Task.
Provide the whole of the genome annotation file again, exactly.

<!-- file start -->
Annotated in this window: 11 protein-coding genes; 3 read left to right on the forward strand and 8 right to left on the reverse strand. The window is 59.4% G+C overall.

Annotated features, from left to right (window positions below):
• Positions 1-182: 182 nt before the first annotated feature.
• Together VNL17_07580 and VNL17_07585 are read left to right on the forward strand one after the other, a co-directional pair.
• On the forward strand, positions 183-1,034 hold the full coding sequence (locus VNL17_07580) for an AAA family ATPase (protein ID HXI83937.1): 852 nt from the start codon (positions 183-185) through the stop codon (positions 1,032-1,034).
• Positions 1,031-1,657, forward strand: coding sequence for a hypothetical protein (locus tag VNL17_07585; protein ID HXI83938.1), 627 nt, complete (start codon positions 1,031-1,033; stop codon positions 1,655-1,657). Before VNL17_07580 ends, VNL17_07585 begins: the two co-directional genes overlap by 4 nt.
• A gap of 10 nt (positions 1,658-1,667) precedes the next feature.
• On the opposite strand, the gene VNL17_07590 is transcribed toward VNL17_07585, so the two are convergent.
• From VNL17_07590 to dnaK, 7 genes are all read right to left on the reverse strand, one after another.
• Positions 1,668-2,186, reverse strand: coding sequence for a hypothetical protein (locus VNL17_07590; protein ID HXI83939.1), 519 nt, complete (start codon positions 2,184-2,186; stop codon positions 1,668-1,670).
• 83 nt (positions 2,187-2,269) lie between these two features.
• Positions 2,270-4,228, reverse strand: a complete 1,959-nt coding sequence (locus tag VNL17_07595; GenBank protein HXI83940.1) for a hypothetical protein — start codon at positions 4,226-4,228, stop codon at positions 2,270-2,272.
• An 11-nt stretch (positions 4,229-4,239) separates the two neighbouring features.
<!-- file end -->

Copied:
Annotated in this window: 11 protein-coding genes; 3 read left to right on the forward strand and 8 right to left on the reverse strand. The window is 59.4% G+C overall.

Annotated features, from left to right (window positions below):
• Positions 1-182: 182 nt before the first annotated feature.
• Together VNL17_07580 and VNL17_07585 are read left to right on the forward strand one after the other, a co-directional pair.
• On the forward strand, positions 183-1,034 hold the full coding sequence (locus VNL17_07580) for an AAA family ATPase (protein ID HXI83937.1): 852 nt from the start codon (positions 183-185) through the stop codon (positions 1,032-1,034).
• Positions 1,031-1,657, forward strand: coding sequence for a hypothetical protein (locus tag VNL17_07585; protein ID HXI83938.1), 627 nt, complete (start codon positions 1,031-1,033; stop codon positions 1,655-1,657). Before VNL17_07580 ends, VNL17_07585 begins: the two co-directional genes overlap by 4 nt.
• A gap of 10 nt (positions 1,658-1,667) precedes the next feature.
• On the opposite strand, the gene VNL17_07590 is transcribed toward VNL17_07585, so the two are convergent.
• From VNL17_07590 to dnaK, 7 genes are all read right to left on the reverse strand, one after another.
• Positions 1,668-2,186, reverse strand: coding sequence for a hypothetical protein (locus VNL17_07590; protein ID HXI83939.1), 519 nt, complete (start codon positions 2,184-2,186; stop codon positions 1,668-1,670).
• 83 nt (positions 2,187-2,269) lie between these two features.
• Positions 2,270-4,228, reverse strand: a complete 1,959-nt coding sequence (locus tag VNL17_07595; GenBank protein HXI83940.1) for a hypothetical protein — start codon at positions 4,226-4,228, stop codon at positions 2,270-2,272.
• An 11-nt stretch (positions 4,229-4,239) separates the two neighbouring features.